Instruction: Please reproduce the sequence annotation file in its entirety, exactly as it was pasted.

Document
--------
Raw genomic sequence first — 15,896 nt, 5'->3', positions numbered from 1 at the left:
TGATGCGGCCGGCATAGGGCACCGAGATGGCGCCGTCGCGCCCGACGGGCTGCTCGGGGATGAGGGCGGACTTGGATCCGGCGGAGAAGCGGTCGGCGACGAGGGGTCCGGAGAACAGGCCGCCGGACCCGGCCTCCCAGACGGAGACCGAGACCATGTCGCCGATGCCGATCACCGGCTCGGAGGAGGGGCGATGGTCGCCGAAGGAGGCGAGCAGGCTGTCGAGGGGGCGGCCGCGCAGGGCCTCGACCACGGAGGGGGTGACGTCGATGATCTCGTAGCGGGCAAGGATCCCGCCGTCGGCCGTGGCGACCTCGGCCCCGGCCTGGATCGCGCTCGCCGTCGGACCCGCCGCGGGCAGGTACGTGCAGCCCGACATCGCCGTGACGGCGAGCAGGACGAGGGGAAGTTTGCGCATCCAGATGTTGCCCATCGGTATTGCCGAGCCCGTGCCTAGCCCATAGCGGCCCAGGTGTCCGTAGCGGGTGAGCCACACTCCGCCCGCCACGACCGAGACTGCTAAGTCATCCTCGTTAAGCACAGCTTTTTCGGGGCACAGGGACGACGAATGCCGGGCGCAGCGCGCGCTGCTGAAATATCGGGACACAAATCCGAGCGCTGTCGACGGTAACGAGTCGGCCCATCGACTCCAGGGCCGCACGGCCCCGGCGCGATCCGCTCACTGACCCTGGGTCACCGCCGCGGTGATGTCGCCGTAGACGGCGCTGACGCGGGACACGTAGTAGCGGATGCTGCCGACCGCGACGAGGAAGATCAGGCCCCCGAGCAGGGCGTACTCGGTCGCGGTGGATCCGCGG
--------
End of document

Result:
Raw genomic sequence first — 15,896 nt, 5'->3', positions numbered from 1 at the left:
TGATGCGGCCGGCATAGGGCACCGAGATGGCGCCGTCGCGCCCGACGGGCTGCTCGGGGATGAGGGCGGACTTGGATCCGGCGGAGAAGCGGTCGGCGACGAGGGGTCCGGAGAACAGGCCGCCGGACCCGGCCTCCCAGACGGAGACCGAGACCATGTCGCCGATGCCGATCACCGGCTCGGAGGAGGGGCGATGGTCGCCGAAGGAGGCGAGCAGGCTGTCGAGGGGGCGGCCGCGCAGGGCCTCGACCACGGAGGGGGTGACGTCGATGATCTCGTAGCGGGCAAGGATCCCGCCGTCGGCCGTGGCGACCTCGGCCCCGGCCTGGATCGCGCTCGCCGTCGGACCCGCCGCGGGCAGGTACGTGCAGCCCGACATCGCCGTGACGGCGAGCAGGACGAGGGGAAGTTTGCGCATCCAGATGTTGCCCATCGGTATTGCCGAGCCCGTGCCTAGCCCATAGCGGCCCAGGTGTCCGTAGCGGGTGAGCCACACTCCGCCCGCCACGACCGAGACTGCTAAGTCATCCTCGTTAAGCACAGCTTTTTCGGGGCACAGGGACGACGAATGCCGGGCGCAGCGCGCGCTGCTGAAATATCGGGACACAAATCCGAGCGCTGTCGACGGTAACGAGTCGGCCCATCGACTCCAGGGCCGCACGGCCCCGGCGCGATCCGCTCACTGACCCTGGGTCACCGCCGCGGTGATGTCGCCGTAGACGGCGCTGACGCGGGACACGTAGTAGCGGATGCTGCCGACCGCGACGAGGAAGATCAGGCCCCCGAGCAGGGCGTACTCGGTCGCGGTGGATCCGCGG